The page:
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HomeNewsVanderbilt University Medical Center, Army Medicine partnership generates ready Medical Forces

Vanderbilt University Medical Center, Army Medicine partnership generates ready Medical Forces

Blanchfield Army Community Hospital (BACH)Fort Campbell, KY – A military-civilian partnership between Army Medicine and Vanderbilt University Medical Center, in Nashville Tennessee, helps keep Soldiers ready to answer the nation’s call.

Called AMEDD Military-Civilian Trauma Team Training, these partnerships were developed under the Army Medical Skills Sustainment Program to place military trauma teams in Level 1 civilian trauma centers to optimize real-world training.

The joint training at VUMC is designed to fulfill the clinical training requirements of Soldiers in specific medical areas of concentration, in order to provide current and competent health care personnel in support of the National Security Strategy.

“There was a time when at the height of combat, the Army, the Air Force, the Navy, were doing surgeries and trauma at an unprecedented level, but now that combat operations have died down, it requires us to do things differently,” said Lt. Gen. R. Scott Dingle, U.S. Army Surgeon General and Commanding General U.S. Army Medical Command, during his recent visit to Fort Campbell, Kentucky and VUMC.
 
Dingle said that going back to a peacetime environment, Army Medicine still has to be ready to respond to trauma injuries and cannot let those skills degrade. In order to do that, military to civilian partnerships were established.
 
Some common types of traumatic injury seen in the nation’s trauma centers include traumatic brain injury, spinal cord injuries and fractures, amputations, broken bones, cuts and puncture wounds, massive hemorrhage, and collapsed lung and are similar to those sustained in combat.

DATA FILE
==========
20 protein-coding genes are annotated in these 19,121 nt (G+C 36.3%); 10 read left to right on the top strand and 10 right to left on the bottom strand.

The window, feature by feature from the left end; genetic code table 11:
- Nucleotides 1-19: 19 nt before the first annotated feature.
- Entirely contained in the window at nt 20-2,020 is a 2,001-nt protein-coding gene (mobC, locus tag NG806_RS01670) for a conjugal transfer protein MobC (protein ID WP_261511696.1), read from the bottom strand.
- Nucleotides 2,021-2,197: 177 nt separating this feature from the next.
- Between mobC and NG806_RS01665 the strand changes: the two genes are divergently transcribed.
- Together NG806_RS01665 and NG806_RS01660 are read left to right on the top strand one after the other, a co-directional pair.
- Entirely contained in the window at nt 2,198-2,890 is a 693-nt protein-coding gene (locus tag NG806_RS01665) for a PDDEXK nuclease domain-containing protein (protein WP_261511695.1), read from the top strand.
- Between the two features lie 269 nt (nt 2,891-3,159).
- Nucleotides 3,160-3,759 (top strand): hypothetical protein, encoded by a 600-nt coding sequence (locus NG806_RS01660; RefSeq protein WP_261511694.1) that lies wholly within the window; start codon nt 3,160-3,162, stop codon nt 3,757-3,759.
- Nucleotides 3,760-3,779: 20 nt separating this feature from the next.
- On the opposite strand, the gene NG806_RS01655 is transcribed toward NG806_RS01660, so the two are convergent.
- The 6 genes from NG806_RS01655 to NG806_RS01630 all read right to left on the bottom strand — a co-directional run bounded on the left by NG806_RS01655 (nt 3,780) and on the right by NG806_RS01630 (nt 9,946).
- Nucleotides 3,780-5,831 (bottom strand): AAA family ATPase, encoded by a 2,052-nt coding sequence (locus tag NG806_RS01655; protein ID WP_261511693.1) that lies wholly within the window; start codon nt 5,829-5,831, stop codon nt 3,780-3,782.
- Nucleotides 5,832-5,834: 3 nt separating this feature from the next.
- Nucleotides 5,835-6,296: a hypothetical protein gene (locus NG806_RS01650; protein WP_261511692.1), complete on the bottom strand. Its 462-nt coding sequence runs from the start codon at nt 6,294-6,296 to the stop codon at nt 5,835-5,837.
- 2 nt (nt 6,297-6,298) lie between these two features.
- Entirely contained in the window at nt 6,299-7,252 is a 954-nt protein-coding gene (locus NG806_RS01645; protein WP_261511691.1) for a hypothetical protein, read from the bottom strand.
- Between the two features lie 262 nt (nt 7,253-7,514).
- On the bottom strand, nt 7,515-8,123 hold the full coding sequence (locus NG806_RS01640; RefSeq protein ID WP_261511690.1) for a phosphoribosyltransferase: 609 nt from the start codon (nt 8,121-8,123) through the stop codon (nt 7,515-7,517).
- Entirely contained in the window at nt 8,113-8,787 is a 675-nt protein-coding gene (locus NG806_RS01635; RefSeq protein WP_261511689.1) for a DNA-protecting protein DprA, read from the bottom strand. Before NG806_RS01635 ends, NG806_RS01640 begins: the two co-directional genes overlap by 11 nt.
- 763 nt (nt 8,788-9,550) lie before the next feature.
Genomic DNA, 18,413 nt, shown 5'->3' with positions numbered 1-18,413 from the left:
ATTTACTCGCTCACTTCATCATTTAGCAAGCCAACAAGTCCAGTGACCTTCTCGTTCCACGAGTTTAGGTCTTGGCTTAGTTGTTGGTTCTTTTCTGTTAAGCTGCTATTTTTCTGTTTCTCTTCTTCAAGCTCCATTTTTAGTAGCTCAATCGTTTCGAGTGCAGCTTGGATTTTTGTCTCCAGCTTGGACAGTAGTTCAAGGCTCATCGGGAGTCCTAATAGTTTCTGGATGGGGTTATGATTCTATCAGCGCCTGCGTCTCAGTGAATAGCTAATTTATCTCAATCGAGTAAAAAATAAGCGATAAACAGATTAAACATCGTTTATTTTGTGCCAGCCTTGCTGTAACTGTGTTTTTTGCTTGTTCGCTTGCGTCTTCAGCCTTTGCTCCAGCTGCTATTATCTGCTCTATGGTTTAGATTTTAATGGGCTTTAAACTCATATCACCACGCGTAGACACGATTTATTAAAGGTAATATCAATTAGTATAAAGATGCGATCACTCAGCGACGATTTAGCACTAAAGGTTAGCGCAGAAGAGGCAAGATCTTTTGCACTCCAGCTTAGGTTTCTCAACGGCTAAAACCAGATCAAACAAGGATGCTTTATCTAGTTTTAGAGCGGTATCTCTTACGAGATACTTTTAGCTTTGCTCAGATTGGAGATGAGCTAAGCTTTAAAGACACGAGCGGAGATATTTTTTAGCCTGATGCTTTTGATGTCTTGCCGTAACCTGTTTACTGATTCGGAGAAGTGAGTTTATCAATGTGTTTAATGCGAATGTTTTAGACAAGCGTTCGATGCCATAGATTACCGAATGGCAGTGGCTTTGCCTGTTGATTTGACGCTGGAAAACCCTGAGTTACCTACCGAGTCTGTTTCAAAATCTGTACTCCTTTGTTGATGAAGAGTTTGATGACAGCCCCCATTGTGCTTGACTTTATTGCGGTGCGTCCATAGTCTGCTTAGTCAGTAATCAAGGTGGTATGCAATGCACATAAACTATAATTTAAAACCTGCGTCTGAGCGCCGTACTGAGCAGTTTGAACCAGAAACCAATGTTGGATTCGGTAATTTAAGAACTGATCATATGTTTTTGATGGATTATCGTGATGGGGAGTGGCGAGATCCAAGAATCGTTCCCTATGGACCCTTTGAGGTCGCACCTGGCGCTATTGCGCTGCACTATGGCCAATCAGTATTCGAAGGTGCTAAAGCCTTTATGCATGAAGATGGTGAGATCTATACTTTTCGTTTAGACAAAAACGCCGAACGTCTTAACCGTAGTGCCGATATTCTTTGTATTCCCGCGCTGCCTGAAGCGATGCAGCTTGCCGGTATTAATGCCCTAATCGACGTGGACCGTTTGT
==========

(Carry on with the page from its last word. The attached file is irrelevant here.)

(Center front) Lt. Gen. R. Scott Dingle, the U.S. Army Surgeon General and Commanding General of U.S. Army Medical Command, recently visited Soldiers on assignment at Vanderbilt University Medical Center in Nashville, Tennessee, on Sept. 23, 2022. He also met with Soldiers at Blanchfield Army Community Hospital, 160th Special Operations Aviation Regiment (Airborne) and the 531st Hospital Center, all on Fort Campbell, Kentucky, to discuss operational readiness.
(Center front) Lt. Gen. R. Scott Dingle, the U.S. Army Surgeon General and Commanding General of U.S. Army Medical Command, recently visited Soldiers on assignment at Vanderbilt University Medical Center in Nashville, Tennessee, on Sept. 23, 2022. He also met with Soldiers at Blanchfield Army Community Hospital, 160th Special Operations Aviation Regiment (Airborne) and the 531st Hospital Center, all on Fort Campbell, Kentucky, to discuss operational readiness.

At VUMC, Dingle observed and spoke with Soldiers from medical career fields like surgeons, combat medic specialists, nurses and other specialties working side-by-side with their civilian counterparts providing trauma care to patients with serious to life threatening injuries.
 
“That is why we have to establish military and civilian partnerships in our cities and towns at Level 1 trauma centers like right here in Nashville, where Soldiers can be exposed to the trauma that they will experience in combat,” said Dingle. “I can’t generate that in my military medical treatment facilities, which is why this is an epic partnership that is producing our nation’s best military providers.”
 
Located about 50 miles from Fort Campbell, which straddles the Kentucky-Tennessee state line, VUMC is home to middle-Tennessee’s only state-verified Level 1 trauma center, covering an area that extends from western Kentucky to Alabama. According to its Division of Acute Care Surgery, the trauma center handles close to 8,000 acute traumas annually, which averages to about 20 patients with serious to life-threatening traumatic injuries each day.



 
Active-duty trauma surgeon, Maj. Joshua Smith, a current program participant at VUMC said that his caseload average is about one ICU admission per shift and four or more trauma admissions per shift at VUMC, compared to only a few cases per month at his previous MTF.
 
“The volume and acuity are significantly more, and the experience we get here allows us to maintain and refine our skills,” he said. “I’m going to go out the door [for a deployment] … and I know that no matter what happens, I am prepared,” Smith said.
 
Army Medicine currently has eight trauma team partnerships at Level 1 trauma centers across the country. Additionally, VUMC supports Army Medicine’s Strategic Medical Asset Readiness Training. SMART enables combat medic specialists and Soldiers from other enlisted medical specialties to complete rotations at civilian trauma centers, helping the Soldiers maintain proficiency on specific trauma skills identified by the Army.
 
“In the Army, we’re used to training a certain way, but as time and situations and environments change, it requires us to think outside the box and do things differently,” said Dingle. That is what is happening right now at Vanderbilt. It is generating the readiness for us to save life, limb and eyesight.

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